The next morning, news broke from Comcast SportsNet Philadelphia’s Derrick Gunn containing text messages from Boykin. He texted the following, with quotes cleaned up and consolidated for ease of reading:
“The truth is Chip is uncomfortable around grown men of our culture. He can’t relate and that makes him uncomfortable. He likes to be in total control of everything. Players excel when you naturally let them be who they are, and in my experience that hasn’t been important to him, but you guys have heard this before me.”
Kelly has previously been identified, by former Eagles assistant coach Tra Thomas and running back LeSean McCoy, as someone with slight racial tinges in his regime at the helm of the Eagles.
Later that day, Boykin clarified his comments to NFL.com’s Judy Battista saying, “I’m not saying he’s a racist at all.” He simply meant to say that Kelly didn’t relate to his players outside of football.
As is customary, social media commentators crawled from their holes and fired off 140-character interpretations. There were people irate with Kelly and irate with Boykin; there were accusations of “race-baiters” and “Chip Kelly apologists.”
ESPN commentator and radio host Bomani Jones raised salient points on Twitter on the morning of Boykin’s comments.
He asked the sect of Twitter followers intent on defending the Eagles’ head coach why they felt Kelly was innately above racism and why they were so afraid of having the discussion and entertaining the possibility that Kelly might be a racist.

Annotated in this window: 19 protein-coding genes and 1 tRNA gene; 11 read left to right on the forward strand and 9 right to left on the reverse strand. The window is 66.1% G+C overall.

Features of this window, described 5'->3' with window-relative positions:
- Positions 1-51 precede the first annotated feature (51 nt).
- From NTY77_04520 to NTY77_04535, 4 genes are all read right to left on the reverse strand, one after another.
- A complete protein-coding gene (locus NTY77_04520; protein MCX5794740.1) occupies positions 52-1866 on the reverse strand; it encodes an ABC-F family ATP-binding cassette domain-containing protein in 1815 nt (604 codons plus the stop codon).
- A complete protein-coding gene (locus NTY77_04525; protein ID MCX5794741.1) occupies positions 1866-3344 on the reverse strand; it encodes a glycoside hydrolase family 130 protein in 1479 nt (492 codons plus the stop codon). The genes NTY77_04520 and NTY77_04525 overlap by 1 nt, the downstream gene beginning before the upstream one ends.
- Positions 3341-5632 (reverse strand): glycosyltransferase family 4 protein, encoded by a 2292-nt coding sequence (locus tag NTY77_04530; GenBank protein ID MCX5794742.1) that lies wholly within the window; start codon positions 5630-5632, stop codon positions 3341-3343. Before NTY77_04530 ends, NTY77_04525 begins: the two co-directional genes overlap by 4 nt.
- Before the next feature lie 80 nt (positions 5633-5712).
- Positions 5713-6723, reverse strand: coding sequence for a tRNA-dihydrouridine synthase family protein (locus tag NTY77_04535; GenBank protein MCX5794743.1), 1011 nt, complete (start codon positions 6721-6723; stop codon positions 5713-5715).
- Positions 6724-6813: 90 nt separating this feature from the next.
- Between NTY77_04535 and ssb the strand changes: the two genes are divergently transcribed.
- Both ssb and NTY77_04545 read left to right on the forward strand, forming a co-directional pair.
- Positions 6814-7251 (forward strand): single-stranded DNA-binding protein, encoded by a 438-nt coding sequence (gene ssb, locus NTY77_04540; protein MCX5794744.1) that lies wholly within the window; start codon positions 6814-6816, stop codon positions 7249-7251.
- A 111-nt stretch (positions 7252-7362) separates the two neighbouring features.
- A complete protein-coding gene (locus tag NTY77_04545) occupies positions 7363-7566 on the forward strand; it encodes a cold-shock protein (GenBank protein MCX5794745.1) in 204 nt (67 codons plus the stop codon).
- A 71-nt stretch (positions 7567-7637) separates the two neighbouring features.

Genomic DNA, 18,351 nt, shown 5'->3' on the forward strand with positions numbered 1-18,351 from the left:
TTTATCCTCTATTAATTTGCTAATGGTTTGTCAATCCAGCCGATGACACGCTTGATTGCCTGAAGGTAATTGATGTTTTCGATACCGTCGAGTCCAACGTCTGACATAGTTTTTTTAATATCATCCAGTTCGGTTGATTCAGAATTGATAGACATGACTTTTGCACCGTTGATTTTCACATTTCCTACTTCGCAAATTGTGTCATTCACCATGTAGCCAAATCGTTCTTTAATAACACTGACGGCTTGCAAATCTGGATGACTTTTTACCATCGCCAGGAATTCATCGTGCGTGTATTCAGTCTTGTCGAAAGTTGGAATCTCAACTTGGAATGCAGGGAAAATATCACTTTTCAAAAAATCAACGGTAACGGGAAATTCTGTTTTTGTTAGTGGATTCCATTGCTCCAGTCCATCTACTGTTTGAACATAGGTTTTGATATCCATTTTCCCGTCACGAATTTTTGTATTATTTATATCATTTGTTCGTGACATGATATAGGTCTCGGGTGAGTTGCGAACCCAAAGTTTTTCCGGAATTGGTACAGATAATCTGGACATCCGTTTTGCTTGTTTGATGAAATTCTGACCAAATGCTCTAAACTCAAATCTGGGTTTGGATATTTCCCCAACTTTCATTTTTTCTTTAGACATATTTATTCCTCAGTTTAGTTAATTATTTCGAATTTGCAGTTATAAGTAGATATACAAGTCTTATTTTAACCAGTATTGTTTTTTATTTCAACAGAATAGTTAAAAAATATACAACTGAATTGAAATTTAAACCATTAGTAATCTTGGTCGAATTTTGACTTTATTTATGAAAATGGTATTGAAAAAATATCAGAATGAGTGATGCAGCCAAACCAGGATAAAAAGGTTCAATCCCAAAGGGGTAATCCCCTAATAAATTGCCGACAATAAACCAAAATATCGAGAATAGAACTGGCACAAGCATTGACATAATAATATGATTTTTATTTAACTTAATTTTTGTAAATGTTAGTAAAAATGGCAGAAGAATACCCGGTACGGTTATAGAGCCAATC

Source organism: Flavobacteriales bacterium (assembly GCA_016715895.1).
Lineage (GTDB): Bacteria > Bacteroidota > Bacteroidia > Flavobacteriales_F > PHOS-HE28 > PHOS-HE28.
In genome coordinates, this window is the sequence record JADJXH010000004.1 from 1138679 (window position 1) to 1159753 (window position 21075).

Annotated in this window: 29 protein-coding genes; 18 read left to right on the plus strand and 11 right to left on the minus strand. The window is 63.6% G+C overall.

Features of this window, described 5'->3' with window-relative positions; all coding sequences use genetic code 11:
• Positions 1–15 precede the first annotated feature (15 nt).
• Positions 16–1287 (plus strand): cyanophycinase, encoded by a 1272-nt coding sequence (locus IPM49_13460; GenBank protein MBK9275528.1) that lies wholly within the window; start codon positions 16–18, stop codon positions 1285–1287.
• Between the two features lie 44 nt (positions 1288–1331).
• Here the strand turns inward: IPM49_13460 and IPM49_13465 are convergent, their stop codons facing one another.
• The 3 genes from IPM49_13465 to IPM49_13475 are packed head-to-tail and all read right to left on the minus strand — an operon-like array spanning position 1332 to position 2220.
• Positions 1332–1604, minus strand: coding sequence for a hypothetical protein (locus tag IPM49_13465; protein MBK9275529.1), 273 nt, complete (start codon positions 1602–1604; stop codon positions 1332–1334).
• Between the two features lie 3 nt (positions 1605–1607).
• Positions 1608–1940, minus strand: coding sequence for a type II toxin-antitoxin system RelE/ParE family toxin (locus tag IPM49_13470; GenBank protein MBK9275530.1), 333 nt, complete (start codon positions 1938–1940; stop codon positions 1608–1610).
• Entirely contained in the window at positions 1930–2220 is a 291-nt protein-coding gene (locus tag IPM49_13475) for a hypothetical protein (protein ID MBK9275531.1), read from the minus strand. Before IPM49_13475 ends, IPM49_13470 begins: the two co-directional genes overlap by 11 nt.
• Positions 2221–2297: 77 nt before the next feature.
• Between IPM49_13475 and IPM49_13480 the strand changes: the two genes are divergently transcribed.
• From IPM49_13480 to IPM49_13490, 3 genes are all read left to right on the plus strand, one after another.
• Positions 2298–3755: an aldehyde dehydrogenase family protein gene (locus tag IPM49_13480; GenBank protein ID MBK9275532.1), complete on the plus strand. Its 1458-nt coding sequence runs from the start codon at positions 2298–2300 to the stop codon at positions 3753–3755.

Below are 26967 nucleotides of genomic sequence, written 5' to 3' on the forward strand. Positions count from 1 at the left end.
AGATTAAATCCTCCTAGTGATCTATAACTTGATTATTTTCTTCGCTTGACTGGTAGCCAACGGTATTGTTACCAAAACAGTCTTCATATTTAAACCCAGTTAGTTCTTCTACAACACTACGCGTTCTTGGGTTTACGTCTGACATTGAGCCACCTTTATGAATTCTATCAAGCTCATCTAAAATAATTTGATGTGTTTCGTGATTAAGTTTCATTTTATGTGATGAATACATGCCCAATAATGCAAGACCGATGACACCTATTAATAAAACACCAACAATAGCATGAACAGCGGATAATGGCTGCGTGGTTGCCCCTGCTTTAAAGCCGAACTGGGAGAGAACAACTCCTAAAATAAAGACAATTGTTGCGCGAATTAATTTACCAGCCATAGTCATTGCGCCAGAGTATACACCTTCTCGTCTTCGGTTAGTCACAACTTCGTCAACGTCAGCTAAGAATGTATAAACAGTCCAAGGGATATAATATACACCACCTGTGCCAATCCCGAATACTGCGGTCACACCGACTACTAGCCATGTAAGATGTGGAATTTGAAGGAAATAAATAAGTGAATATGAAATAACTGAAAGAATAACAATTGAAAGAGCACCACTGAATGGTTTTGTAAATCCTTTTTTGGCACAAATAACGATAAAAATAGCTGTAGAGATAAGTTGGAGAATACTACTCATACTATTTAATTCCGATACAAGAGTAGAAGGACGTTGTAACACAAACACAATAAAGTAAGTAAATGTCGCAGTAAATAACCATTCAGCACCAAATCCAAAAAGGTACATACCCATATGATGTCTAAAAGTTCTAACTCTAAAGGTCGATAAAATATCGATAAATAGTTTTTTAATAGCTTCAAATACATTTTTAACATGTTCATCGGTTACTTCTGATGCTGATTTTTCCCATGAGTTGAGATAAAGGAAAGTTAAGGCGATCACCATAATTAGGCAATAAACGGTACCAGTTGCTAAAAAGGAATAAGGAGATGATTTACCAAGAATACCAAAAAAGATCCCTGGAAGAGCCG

Of course, Kelly isn’t above being a racist. No one is innately above racism, nor the rightful scrutiny and due diligence when the question is raised. That people are frightened to even entertain the thought that Kelly could be racist is concerning. Anybody is capable of being a racist. We shouldn’t grant anyone a free pass.
Now, when Boykin clarified his comments August 2, he made it clear he didn’t think Kelly was a racist. Rather, Boykin felt Kelly had a hard time connecting with players. That’s significantly different than a racist coaching a team in a largely African-American sports league.
And, of course, that’s not to dismiss the claims leveled against him by Thomas or McCoy. They worked with him firsthand. If they felt discriminated against by Kelly, they should be heard and they should be taken seriously.
As a rookie head coach, Kelly dealt with wide receiver Riley Cooper shouting racial slurs at a concert. He didn’t cut or trade Cooper; instead, Cooper had a career year in 2013.
Kelly acknowledged August 4 that the way he handled the Cooper situation might still be rubbing some people with an interest in racial issues the wrong way.
“There could be,” he answered frankly, when asked whether there could be a connection between the incident and the repeated racist accusations.
“I think Riley made a mistake, and I think that’s part of it,” he continued. “We all backed him. Michael [Vick] backed him. Jason Avant backed him.
“I think that’s part of being in an organization and on a team. I look at that as a specific incident, and he was 100 percent wrong. Those are things that should never be said, and I hope he learned his lesson. I think he regrets what he did that day every single day. I see that.
“But do I regret what I did in terms of how we handled Riley? No, we don’t.”
While this could be insensitive to some, it says more to me about the man Kelly is and where his priorities lie in his professional life.